Keep the code to a minimum. This ensures high-maintainability and facilitates understanding of the code.
All API's are unittested using D's built in unittests. Any developer can verify the implementation with a simple 'dub test' command. This ensures that the library will perform as advertised.
- Hash + HMAC:
- SHA2: 224, 256, 384, 512, 512/224, 512/256
- SHA3: 224, 256, 384, 512
- Algorithms: AES (128/192/256), ChaCha20
- Stream Modes: GCM, CTR, Poly1305 (ChaCha20 only)
- Block Modes: OFB, CFB, CBC (PKCS7 Padding Only)
- KDF: PBKDF2, HKDF, SCrypt
- Asymmetric: ECC: P256, P384, P521 - (Key Derivation + Sign/Verify with SHA2-384 or SHA2-256)
- Asymmetric: RSA-AES Seal/Open, RSA Encrypt/Decrypt, and RSA Sign/Verify
- RNG: System RNG on POSIX and Windows
- Other: Constant Time Equality
SecureD follows SemVer. This means that the API surface and cryptographic implementations may be different between major versions. Minor and Point versions are cryptographically compatible. Minor versions may add new cryptographic algorithms to existing capabilities. Newer versions will provide an upgrade path from older versions where feasible.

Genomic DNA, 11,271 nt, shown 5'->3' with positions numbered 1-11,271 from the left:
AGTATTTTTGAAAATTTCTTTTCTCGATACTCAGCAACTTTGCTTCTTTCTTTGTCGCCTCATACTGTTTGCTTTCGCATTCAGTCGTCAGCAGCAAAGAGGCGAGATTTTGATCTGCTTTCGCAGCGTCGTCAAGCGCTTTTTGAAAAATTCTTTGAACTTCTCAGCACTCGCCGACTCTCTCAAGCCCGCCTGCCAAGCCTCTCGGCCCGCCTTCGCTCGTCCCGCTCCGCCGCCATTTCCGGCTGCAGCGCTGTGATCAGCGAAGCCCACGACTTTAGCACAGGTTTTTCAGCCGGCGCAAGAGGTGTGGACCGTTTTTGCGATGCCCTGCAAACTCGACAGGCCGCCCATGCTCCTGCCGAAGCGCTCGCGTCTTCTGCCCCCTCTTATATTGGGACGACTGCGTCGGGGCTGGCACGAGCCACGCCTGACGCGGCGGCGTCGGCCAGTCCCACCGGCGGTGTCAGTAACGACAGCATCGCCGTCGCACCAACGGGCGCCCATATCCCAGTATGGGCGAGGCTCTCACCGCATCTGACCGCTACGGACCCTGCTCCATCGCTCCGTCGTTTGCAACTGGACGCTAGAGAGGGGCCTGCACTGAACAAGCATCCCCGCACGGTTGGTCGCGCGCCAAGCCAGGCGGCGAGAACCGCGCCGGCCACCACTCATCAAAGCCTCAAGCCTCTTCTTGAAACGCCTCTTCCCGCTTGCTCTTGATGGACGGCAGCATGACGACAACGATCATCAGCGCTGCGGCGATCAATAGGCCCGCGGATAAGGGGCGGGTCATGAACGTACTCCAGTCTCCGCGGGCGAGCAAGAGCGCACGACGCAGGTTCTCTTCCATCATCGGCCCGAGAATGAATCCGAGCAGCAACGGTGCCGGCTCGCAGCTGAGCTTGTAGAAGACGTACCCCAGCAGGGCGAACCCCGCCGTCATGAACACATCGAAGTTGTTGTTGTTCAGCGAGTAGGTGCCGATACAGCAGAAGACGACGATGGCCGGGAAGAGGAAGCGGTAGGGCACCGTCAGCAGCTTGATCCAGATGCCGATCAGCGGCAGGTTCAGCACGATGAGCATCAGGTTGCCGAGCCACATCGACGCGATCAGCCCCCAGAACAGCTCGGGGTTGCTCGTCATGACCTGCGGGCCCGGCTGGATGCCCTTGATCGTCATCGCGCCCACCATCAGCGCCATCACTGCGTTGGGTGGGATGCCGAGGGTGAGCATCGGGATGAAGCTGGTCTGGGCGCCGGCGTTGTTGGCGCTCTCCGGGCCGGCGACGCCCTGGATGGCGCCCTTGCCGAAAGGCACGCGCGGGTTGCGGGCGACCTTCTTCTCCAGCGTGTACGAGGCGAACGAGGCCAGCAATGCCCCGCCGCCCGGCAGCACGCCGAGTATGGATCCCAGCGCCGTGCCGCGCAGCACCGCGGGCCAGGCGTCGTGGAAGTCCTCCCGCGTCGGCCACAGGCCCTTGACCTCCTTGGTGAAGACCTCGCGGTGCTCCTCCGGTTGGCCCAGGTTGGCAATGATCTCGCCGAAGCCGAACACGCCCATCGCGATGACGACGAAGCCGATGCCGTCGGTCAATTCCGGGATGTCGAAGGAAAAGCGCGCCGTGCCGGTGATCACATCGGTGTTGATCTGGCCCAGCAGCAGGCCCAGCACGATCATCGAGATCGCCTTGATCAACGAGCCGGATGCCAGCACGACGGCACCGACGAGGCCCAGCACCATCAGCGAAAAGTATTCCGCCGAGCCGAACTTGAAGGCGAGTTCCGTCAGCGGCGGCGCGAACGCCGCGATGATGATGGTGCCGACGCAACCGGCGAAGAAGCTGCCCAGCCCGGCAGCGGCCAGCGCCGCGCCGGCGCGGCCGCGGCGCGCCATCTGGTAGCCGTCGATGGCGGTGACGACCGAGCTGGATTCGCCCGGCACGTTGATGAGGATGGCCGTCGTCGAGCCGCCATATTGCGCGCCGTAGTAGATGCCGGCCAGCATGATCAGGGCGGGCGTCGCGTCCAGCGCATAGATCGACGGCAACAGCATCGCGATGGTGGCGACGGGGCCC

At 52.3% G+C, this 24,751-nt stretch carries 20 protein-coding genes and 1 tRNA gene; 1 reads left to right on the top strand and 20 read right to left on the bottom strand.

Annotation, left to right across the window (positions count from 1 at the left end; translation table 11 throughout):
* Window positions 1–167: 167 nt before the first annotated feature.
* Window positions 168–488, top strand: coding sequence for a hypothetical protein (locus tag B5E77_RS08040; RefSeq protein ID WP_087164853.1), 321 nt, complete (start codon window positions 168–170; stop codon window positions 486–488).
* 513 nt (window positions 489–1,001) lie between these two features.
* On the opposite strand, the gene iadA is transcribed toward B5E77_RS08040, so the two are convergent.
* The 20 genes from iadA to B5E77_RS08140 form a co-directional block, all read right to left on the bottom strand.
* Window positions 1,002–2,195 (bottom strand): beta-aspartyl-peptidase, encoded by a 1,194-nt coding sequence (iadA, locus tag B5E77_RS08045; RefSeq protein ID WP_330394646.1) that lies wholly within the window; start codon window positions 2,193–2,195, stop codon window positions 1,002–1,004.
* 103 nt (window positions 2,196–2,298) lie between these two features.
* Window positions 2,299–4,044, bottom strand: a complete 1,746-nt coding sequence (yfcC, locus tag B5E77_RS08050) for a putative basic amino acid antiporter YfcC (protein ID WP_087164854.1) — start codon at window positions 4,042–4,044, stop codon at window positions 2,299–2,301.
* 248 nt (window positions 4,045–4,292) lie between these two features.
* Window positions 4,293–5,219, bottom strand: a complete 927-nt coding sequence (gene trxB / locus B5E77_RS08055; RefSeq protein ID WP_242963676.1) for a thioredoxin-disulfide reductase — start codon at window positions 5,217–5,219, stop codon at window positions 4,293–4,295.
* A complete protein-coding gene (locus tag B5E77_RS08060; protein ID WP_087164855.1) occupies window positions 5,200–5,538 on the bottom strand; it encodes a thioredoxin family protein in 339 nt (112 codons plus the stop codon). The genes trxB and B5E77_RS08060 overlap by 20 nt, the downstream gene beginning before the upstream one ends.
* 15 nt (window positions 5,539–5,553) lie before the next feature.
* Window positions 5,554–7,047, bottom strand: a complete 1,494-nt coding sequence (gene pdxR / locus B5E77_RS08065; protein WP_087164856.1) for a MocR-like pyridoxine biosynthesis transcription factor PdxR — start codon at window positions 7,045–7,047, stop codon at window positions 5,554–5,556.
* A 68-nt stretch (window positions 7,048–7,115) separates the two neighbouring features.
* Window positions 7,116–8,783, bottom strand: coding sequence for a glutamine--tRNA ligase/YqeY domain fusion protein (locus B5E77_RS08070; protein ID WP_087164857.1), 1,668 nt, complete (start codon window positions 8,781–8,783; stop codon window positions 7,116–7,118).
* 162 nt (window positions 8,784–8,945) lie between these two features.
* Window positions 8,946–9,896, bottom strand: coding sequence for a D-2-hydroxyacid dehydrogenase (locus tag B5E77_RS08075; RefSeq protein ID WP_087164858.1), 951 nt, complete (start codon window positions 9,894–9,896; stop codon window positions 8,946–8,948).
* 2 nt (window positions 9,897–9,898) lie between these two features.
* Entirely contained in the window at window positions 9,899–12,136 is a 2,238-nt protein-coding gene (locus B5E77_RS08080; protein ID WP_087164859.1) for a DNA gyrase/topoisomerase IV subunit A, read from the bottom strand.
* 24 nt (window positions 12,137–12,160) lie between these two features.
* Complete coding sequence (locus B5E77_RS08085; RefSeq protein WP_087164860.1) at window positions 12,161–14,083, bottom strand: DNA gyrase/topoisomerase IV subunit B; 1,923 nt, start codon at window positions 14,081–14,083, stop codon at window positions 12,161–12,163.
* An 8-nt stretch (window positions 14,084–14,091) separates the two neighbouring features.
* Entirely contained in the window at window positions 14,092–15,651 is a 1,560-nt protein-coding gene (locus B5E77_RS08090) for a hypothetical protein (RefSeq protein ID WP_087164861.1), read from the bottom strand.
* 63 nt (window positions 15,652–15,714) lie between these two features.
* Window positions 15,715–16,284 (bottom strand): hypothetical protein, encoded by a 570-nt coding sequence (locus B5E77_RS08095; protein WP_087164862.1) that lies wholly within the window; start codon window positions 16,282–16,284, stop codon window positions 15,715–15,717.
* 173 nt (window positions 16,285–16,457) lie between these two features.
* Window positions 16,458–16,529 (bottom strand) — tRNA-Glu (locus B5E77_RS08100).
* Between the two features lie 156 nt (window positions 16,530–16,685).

SecureD is built against OpenSSL 1.1.1 or greater.
import secured; ubyte key = [0x0, 0x1, 0x2, 0x3, 0x4, 0x5, 0x6, 0x7, 0x8, 0x9, 0xA, 0xB, 0xC, 0xD, 0xE, 0xF, 0x0, 0x1, 0x2, 0x3, 0x4, 0x5, 0x6, 0x7, 0x8, 0x9, 0xA, 0xB, 0xC, 0xD, 0xE, 0xF, 0x0, 0x1, 0x2, 0x3, 0x4, 0x5, 0x6, 0x7, 0x8, 0x9, 0xA, 0xB, 0xC, 0xD, 0xE, 0xF ]; ubyte data = cast(ubyte)"The quick brown fox jumps over the lazy dog."; string filePath = "/usr/local/bin/dmd"; ubyte result1 = hash(key, data); ubyte result2 = hash(key, filePath); ubyte result3 = hmac(key, data); ubyte result4 = hmac(key, filePath);
import secured.kdf; ubyte key = [0x0, 0x1, 0x2, 0x3, 0x4, 0x5, 0x6, 0x7, 0x8, 0x9, 0xA, 0xB, 0xC, 0xD, 0xE, 0xF, 0x0, 0x1, 0x2, 0x3, 0x4, 0x5, 0x6, 0x7, 0x8, 0x9, 0xA, 0xB, 0xC, 0xD, 0xE, 0xF, 0x0, 0x1, 0x2, 0x3, 0x4, 0x5, 0x6, 0x7, 0x8, 0x9, 0xA, 0xB, 0xC, 0xD, 0xE, 0xF ]; string password = "Test"; uint iterations = 25000; //Defaut value uint outputLength = 48; //Default value, must be 48 bytes or less ubyte key = pbkdf2(key, password, iterations, outputLength);